I’m often shocked by how poor job descriptions are at explaining what a person will need to do in order to be successful in the described job.

Sometimes it seems like companies have created the ‘everything but the kitchen sink’ job description because they have not clearly defined what this person really needs to do so they just describe a person that can do everything.

A short cut to a defined job description is to list the top three things this person has to deliver based on whatever Key Performance Indicators (KPI)  they will be held to.

If it’s a manufacturing job then they might need to be able to stand on their feet for extended periods of time, while operating CNC equipment, and adhering to OSHA regulations. Yes, they need to be able to read, write, and be on time for work and many other things. But above all else they need to be a CNC Operator and operate safely.

In more managerial and executive roles we often see that companies don’t share how many people they will need to manage nor if these people are in person, remote, or a blend of the both.  This has never been more important than during a post-pandemic job market in recovery. I could literally write a book on this one element of job descriptions because it is complex and also super important.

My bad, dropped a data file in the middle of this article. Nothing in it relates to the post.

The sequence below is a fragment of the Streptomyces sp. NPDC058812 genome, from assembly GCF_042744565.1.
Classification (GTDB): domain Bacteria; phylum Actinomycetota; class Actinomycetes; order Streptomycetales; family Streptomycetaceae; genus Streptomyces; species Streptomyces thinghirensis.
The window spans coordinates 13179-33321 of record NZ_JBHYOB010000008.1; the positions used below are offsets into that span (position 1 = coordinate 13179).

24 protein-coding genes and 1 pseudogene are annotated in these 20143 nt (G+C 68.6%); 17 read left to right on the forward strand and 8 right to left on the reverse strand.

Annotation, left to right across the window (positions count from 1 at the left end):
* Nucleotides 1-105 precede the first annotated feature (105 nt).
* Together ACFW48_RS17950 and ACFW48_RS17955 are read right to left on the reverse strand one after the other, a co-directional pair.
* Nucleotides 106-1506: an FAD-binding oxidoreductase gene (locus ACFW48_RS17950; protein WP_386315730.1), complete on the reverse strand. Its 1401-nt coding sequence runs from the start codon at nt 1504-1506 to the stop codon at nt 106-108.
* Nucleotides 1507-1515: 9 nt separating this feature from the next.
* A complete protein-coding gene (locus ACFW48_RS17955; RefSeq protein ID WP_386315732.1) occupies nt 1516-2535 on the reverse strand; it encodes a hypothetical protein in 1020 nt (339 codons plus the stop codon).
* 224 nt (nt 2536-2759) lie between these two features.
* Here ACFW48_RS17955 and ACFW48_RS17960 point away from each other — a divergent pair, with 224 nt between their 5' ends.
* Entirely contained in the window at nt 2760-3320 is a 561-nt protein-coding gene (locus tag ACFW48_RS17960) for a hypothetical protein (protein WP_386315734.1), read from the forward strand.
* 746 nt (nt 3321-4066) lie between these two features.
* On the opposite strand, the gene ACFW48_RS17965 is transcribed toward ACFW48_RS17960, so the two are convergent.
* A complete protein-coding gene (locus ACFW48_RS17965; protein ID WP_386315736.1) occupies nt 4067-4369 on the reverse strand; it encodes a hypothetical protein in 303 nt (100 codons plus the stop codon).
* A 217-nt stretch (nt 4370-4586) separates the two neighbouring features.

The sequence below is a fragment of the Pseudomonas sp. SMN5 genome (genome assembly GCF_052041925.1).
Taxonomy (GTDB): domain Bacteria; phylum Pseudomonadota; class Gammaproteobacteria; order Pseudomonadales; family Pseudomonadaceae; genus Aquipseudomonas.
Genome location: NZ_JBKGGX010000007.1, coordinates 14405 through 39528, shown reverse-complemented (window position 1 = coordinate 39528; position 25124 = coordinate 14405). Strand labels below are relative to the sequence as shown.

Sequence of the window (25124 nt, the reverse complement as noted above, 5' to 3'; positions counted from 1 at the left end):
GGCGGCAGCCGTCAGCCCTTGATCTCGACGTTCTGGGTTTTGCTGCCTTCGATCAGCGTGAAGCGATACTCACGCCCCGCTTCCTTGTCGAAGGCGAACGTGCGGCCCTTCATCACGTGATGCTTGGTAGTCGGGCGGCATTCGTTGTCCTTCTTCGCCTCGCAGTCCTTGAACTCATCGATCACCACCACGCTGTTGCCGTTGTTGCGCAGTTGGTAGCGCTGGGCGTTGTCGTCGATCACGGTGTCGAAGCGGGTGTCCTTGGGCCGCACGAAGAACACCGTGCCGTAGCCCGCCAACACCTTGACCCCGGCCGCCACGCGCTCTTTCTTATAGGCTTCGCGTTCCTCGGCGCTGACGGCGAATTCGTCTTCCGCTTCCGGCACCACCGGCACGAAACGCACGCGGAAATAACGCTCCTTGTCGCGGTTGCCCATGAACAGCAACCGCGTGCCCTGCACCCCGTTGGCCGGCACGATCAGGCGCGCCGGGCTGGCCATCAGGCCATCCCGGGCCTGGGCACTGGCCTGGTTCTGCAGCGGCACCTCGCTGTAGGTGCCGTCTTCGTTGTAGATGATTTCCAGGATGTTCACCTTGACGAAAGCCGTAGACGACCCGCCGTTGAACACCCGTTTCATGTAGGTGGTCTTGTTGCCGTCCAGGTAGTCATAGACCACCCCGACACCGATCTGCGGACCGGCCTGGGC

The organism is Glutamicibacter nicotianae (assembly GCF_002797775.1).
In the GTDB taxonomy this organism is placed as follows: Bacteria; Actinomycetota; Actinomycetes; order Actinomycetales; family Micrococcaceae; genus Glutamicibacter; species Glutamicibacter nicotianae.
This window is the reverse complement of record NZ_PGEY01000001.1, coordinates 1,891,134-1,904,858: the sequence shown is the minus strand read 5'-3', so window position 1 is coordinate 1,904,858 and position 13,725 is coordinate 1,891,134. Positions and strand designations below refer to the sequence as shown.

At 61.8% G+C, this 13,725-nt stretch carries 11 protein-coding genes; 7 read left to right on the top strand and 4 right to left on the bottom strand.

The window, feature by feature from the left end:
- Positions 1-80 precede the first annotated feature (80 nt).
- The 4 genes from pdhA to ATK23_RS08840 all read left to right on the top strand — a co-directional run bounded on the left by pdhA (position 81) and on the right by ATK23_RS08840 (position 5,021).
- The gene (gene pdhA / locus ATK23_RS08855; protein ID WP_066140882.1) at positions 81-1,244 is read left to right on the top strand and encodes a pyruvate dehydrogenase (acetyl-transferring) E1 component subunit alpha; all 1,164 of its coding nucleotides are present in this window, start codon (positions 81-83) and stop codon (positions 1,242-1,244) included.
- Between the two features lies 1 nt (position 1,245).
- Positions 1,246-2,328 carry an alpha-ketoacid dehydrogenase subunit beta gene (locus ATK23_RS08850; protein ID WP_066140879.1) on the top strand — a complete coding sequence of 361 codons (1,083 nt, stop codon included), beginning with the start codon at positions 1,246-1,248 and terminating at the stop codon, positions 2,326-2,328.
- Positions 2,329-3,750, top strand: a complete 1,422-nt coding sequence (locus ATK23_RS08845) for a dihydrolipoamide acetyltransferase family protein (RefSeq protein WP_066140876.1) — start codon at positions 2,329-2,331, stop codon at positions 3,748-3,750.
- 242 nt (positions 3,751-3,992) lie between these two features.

It’s a big part of why we built A/B testing into our core technology and also it means that we could help our customers in ways that are not otherwise possible. 


Requirements of successful applicants

I cannot emphasize the word REQUIREMENTS enough.

The definition of the word requirement is:

1. a thing that is needed or wanted

2. a thing that is compulsory; a necessary condition 

By its definition these candidate traits must be absolutely essential to do the job. 

Examples: Medical Doctors have to be a licensed physician and teachers must have a teaching certificate/license, and drivers need to have the right license and the required clean driving record.  All of these are requirements that should be listed in the job description.

But I want to now challenge you on a few requirements that we often see that aren’t truly requirements. In fact, by making them requirements you miss out on some incredibly qualified and diverse talent.

Examples: Some of the best robotics engineers in the world do not have college degrees. Some went to college for a period of time and others have never attended further education. But they are often the best engineers and the ones that have built projects that others teach about.